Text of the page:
Clifford Samuel is an actor currently playing Sam in the West End show 2:22 A Ghost Story
Please introduce yourself …
Hello, I’m Clifford Samuel. I’m a Londoner with a lot of West African heritage.
Describe your life right now in a word or one sentence …
Happy and grateful.
Tell us about your latest project 2:22 A Ghost Story …
It’s a thrilling play written by Danny Robins and directed by Matthew Dunster. The story centres on a couple called Jenny and Sam, who’ve just moved into a new home with their newborn baby. The play unravels over the course of one evening as Jenny and Sam host a dinner party with one of Sam’s long-term friends, Lauren and her new boyfriend Ben. The night unfolds into a tense but thoughtful and quite humorous evening as all four friends unpick whether ghosts are real or not. So it’s about the sceptics versus the believers.
What’s your role 2:22 A Ghost Story and how did the role come about?
I play the role of Sam, husband to Jenny. The role came about when the director Matthew Dunster offered me the part out of the blue. We’d worked together before on a play called The Lightning Child at the Globe, and I really wanted to work with him again. After reading the play, it was a no-brainer to say yes because it was so brilliantly written by Danny.
Being the first black actor to play this role – how did you reconcile that with yourself and did it influence your decision to take on the role at all?
I remember saying to Matthew on the phone that interestingly this would be the first black Sam, and we discussed how that would add another layer and perspective to bits of the text. It influenced my decision because I think now is an interesting time to explore questions of race and class. Having my role as a middle-class homeowner opposite the character of Ben, who is a working-class man, brings out the idea of not just gentrification but gentrification of race. This isn’t heavily commented on in the play and yet is very apparent purely because of what I look like.
And with that in mind did the narrative warrant any tweaking to consider a black man in this position experiencing the fallout of how the story unfolds?
There wasn’t any tweaking needed and yet this iteration of the play brought out the idea of race and class as opposed to just class because of what I look like. There are certain lines in the play, mainly coming from Ben, that creates a different meaning that the audience piece together in a matter of seconds.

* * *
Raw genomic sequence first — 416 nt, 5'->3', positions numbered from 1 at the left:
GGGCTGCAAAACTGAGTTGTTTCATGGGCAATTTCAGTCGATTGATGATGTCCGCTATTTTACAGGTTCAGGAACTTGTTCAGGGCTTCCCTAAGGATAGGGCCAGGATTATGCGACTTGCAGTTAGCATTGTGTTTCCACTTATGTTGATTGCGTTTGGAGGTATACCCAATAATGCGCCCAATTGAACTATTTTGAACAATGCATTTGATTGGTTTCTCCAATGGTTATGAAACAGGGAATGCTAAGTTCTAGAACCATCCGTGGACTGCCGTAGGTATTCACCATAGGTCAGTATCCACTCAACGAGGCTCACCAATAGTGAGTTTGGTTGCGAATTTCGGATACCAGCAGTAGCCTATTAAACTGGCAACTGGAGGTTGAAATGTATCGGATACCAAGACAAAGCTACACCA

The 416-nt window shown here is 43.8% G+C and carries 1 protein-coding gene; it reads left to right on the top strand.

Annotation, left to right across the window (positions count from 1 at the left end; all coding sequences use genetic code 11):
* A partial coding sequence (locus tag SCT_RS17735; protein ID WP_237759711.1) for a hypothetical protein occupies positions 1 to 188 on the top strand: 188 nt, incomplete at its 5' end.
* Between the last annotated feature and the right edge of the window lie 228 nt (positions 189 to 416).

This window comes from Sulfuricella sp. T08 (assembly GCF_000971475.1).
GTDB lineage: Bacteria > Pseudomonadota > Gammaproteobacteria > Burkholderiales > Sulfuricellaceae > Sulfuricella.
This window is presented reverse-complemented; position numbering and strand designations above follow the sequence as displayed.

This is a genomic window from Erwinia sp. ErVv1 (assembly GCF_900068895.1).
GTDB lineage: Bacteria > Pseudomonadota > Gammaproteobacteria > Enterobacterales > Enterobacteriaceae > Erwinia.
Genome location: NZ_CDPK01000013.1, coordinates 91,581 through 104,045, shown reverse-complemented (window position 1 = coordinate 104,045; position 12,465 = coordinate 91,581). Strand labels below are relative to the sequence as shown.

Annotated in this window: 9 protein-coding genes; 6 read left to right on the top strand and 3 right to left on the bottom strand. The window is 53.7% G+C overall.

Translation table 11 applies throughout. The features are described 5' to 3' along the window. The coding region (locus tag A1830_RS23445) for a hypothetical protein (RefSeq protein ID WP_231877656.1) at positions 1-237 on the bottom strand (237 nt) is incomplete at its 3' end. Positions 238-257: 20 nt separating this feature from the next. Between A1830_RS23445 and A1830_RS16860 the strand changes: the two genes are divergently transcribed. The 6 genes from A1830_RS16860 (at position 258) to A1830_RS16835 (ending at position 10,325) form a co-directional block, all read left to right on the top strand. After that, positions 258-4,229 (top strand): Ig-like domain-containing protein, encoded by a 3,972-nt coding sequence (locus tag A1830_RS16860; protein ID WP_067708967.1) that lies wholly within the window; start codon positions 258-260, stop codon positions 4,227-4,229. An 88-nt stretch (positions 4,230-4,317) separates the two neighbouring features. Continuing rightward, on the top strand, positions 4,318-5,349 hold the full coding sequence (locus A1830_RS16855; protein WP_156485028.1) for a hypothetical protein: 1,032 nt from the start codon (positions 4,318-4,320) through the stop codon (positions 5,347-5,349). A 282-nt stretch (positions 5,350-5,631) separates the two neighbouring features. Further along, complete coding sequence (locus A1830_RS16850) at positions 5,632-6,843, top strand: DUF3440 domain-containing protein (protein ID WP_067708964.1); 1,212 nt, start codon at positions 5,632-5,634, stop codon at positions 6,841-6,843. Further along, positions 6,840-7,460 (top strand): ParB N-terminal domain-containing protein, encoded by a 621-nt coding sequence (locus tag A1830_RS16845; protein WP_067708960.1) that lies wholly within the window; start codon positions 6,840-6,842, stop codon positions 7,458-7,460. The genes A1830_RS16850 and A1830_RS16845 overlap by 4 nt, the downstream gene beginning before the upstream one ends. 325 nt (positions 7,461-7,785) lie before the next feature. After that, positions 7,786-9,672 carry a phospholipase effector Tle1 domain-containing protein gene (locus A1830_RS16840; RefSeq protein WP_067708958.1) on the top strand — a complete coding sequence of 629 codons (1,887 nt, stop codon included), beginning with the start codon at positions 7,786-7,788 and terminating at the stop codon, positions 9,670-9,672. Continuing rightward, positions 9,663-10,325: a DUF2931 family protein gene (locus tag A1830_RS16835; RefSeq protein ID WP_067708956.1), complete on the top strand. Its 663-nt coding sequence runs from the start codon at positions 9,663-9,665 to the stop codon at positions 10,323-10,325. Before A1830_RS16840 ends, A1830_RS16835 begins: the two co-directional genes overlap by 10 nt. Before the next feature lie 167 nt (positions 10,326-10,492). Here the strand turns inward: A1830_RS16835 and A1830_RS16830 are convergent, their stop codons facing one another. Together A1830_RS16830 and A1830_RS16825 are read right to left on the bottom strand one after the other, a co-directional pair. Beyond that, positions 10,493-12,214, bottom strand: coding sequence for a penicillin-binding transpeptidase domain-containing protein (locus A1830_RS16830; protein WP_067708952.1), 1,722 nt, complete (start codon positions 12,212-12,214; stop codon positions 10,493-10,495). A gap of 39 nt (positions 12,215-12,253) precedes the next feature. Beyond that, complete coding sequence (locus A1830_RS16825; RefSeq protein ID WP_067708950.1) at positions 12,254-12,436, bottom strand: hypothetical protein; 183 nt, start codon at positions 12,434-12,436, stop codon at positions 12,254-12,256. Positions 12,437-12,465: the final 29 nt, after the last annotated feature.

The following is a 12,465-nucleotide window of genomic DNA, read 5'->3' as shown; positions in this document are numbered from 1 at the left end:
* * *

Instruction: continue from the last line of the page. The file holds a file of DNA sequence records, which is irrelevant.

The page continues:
Your stage career is extensive and impressive – though you have done film and TV, is the stage your happy place?
I love the stage and it’s one of my favourite mediums but I also love the screen. It’s been four and half years since I’ve performed on stage so it’s nice to be back. The idea of live theatre is terrifying and exciting at the same time. No show is the same as the audience always informs how it’s played. I always see the audience as the last character in this play because you really have to listen to them and you shift according to how they’re receiving it.
Highs, lows, solutions …
So many high points – it’s a brilliant piece of text to work on, and my fellow actors are fantastic. It’s great that we’ve got on so well and have built a really good rapport with each other. And the whole team has been wonderful – from stage management to creatives.
An obstacle has been learning the amount of scientific jargon for the character of Sam and being able to say it with the ease of having always had that vocabulary. But I resolved the obstacle by just drilling and drilling the lines into my brain until it went in, which is what we do as actors.
What’s next for you?
I’ve got a new film out called Little Bone Lodge which is a psychological thriller/horror ironically. It was great to be a part of that and work opposite Joely Richardson.
And when and where can we see 2:22 A Ghost Story?
You can see 2:22 A Ghost Story at the Apollo Theatre until the 17th of September!
GETTING TO KNOW YOU …
What’s your current plan B?
I have no safety net or real plan B. Once upon a time, the plan was to become a doctor and I actually got into studying medicine at uni. But I also auditioned for drama school and decided that if I got in I would go down that path … and the rest is history.
What’s made you Sad, Mad, Glad this week?
Sinead O’Connor’s death has made me sad this week. Mad, I’m going to go for a lighthearted one and say people with no spatial awareness walking through the busy streets of Soho. And my birthday week has made me glad this week.
What are you watching right now?
I’m finishing Succession and starting The Bear.
What are you reading right now?
I’m reading a book called Between the World and Me by an American writer called Ta-Nehisi Coates.
What are you listening to right now?
I am listening to a lot of Michael Kiwanuka.
The last thing you saw on stage?
Tambo & Bones at Stratford East.
What’s on your bucket list?
Skydiving and Scuba diving and I’d love to visit more of Japan and Southeast Asia.
Where’s your happy place?
A cinema room, Hampstead Heath and the Scottish Highlands.
Celebrate someone else …
There’s a lovely French actor called Omar Sy who is in the huge series Lupin. I also want to celebrate Daniel Kaluuya, Sheila Atim and Noma Dumezweni.
Celebrate yourself …
I’m pleased with my year so far. I’ve managed to do television, be in a film and play a lead in the West End. And I’ve been busy writing too.
Whose footsteps are you following in?
Omar Sy and the late Chadwick Boseman.
My new film Little Bone Lodge and I’ve written my second children’s book that is in the edits as we speak.
Where can we find you?
You can find me on the back streets of Soho and on the many streaming channels that we all have.